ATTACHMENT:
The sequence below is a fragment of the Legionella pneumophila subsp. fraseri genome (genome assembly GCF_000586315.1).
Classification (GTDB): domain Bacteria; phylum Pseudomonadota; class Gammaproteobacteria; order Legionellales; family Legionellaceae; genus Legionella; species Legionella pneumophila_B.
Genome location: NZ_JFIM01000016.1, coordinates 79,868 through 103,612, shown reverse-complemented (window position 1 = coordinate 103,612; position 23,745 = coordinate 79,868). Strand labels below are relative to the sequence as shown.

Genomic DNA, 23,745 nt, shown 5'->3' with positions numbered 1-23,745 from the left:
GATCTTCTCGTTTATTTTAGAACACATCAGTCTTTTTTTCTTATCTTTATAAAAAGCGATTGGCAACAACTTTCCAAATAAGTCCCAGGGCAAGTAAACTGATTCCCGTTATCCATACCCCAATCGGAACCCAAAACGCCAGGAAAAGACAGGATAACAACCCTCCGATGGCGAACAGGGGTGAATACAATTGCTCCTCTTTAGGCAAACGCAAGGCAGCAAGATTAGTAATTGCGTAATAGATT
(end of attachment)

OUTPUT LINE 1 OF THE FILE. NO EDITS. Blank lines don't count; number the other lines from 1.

The sequence below is a fragment of the Legionella pneumophila subsp. fraseri genome (genome assembly GCF_000586315.1).